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Influenza A viruses package their segmented RNA genome in a selective manner. Electron tomography, biochemical assays, and replication assays of viruses produced by reverse genetics recently unveiled molecular details of this mechanism, whereby different influenza viral strains form different and unique networks of direct intermolecular RNA-RNA(More)
The knowledge of parainfluenza type 5 (PIV-5) virion morphology is essentially based on the observation of negatively stained preparations in conventional transmission electron microscopy (CTEM). In this study, the ultrastructure of frozen-hydrated intact PIV-5 was examined by cryo-electron microscopy (cryo-EM). Cryo-EM revealed a majority of spherical(More)
Almost all cancers are preceded by a prolonged period of clinical latency during which a combination of cellular events helps move carcinogen-exposed cells towards a malignant phenotype. Hitherto, investigating the fate of premalignant cells in vivo remained strongly hampered by the fact that these cells are usually indistinguishable from their normal(More)
The influenza A virus genome consists of eight viral RNAs (vRNAs) that form viral ribonucleoproteins (vRNPs). Even though evidence supporting segment-specific packaging of vRNAs is accumulating, the mechanism ensuring selective packaging of one copy of each vRNA into the viral particles remains largely unknown. We used electron tomography to show that the(More)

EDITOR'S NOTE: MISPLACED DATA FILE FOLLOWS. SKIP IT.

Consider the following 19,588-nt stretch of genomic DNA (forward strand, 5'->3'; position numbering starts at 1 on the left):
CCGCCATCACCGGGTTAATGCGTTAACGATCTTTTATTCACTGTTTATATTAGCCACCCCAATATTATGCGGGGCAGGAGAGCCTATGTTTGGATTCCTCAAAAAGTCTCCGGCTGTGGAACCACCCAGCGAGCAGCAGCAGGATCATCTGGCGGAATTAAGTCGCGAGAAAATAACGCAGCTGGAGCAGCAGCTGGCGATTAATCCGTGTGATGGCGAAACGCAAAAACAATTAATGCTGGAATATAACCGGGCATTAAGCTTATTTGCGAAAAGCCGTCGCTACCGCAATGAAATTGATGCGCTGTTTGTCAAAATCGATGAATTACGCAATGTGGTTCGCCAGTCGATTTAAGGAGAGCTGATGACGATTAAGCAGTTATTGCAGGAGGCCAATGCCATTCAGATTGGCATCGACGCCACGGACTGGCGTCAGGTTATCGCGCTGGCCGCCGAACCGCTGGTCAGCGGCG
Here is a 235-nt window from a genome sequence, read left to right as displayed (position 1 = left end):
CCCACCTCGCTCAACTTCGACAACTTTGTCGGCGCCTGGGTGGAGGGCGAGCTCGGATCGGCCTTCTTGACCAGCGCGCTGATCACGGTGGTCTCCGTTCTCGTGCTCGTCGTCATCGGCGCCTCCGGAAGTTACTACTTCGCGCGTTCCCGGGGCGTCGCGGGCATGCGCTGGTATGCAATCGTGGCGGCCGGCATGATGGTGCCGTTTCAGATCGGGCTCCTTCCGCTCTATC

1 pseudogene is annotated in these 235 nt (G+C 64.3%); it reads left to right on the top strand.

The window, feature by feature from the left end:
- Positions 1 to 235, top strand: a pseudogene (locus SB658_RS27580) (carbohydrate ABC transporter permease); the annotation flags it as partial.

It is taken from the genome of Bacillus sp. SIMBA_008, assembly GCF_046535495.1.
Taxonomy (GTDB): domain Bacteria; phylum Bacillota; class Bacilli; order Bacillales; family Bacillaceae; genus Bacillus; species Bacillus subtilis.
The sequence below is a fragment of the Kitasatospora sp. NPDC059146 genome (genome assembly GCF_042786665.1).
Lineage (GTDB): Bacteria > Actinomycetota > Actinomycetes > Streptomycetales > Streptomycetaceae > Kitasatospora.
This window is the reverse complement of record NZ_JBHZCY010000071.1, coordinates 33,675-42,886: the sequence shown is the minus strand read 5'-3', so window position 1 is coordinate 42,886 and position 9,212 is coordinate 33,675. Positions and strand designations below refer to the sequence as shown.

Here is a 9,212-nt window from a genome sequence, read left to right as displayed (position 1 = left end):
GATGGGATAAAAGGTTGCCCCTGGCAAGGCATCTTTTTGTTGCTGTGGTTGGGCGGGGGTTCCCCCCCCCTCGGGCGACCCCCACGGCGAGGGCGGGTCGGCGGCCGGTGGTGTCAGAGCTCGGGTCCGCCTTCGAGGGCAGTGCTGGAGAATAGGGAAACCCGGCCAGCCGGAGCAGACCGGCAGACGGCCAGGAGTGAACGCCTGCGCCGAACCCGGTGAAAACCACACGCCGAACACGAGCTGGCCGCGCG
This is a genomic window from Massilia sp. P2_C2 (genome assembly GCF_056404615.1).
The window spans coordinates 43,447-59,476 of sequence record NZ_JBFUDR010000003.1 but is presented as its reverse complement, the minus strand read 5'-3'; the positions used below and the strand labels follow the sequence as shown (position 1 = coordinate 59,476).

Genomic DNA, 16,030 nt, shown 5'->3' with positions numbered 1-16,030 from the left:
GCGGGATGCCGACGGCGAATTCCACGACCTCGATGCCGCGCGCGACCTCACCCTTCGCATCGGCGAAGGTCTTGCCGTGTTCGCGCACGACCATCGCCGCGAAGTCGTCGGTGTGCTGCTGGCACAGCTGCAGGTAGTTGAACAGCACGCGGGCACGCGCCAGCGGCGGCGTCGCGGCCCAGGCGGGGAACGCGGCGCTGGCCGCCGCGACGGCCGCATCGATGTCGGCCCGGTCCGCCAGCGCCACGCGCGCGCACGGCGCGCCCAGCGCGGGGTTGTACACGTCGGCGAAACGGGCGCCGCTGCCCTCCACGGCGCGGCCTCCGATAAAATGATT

The fragmented nature of the influenza A genome allows the exchange of gene segments when two or more influenza viruses infect the same cell, but little is known about the rules underlying this process. Here, we studied genetic reassortment between the A/Moscow/10/99 (H3N2, MO) virus originally isolated from human and the avian A/Finch/England/2051/91(More)
Influenza A viruses cause annual influenza epidemics and occasional severe pandemics. Their genome is segmented into eight fragments, which offers evolutionary advantages but complicates genomic packaging. The existence of a selective packaging mechanism, in which one copy of each viral RNA is specifically packaged into each virion, is suspected, but its(More)
The genome of influenza A viruses (IAV) is split into eight viral RNAs (vRNAs) that are encapsidated as viral ribonucleoproteins. The existence of a segment-specific packaging mechanism is well established, but the molecular basis of this mechanism remains to be deciphered. Selective packaging could be mediated by direct interaction between the vRNA(More)
Among a panel of 788 clinical influenza H3N2 isolates, two isolates were characterized by an oseltamivir-resistant phenotype linked to the absence of any detectable NA activity. Here, we established that the two H3NA- isolates lack any detectable full-length NA segment, and one of these could be rescued by reverse genetics in the absence of any NA segment(More)
Classical antiviral therapies target viral proteins and are consequently subject to resistance. To counteract this limitation, alternative strategies have been developed that target cellular factors. We hypothesized that such an approach could also be useful to identify broad-spectrum antivirals. The influenza A virus was used as a model for its viral(More)
Understanding cell dynamics in animal models have implications for therapeutic strategies elaborated against leukemia in human. Quantification of the cell turnover in closely related primate systems is particularly important for rare and aggressive forms of human cancers, such as adult T-cell leukemia. For this purpose, we have measured the death and(More)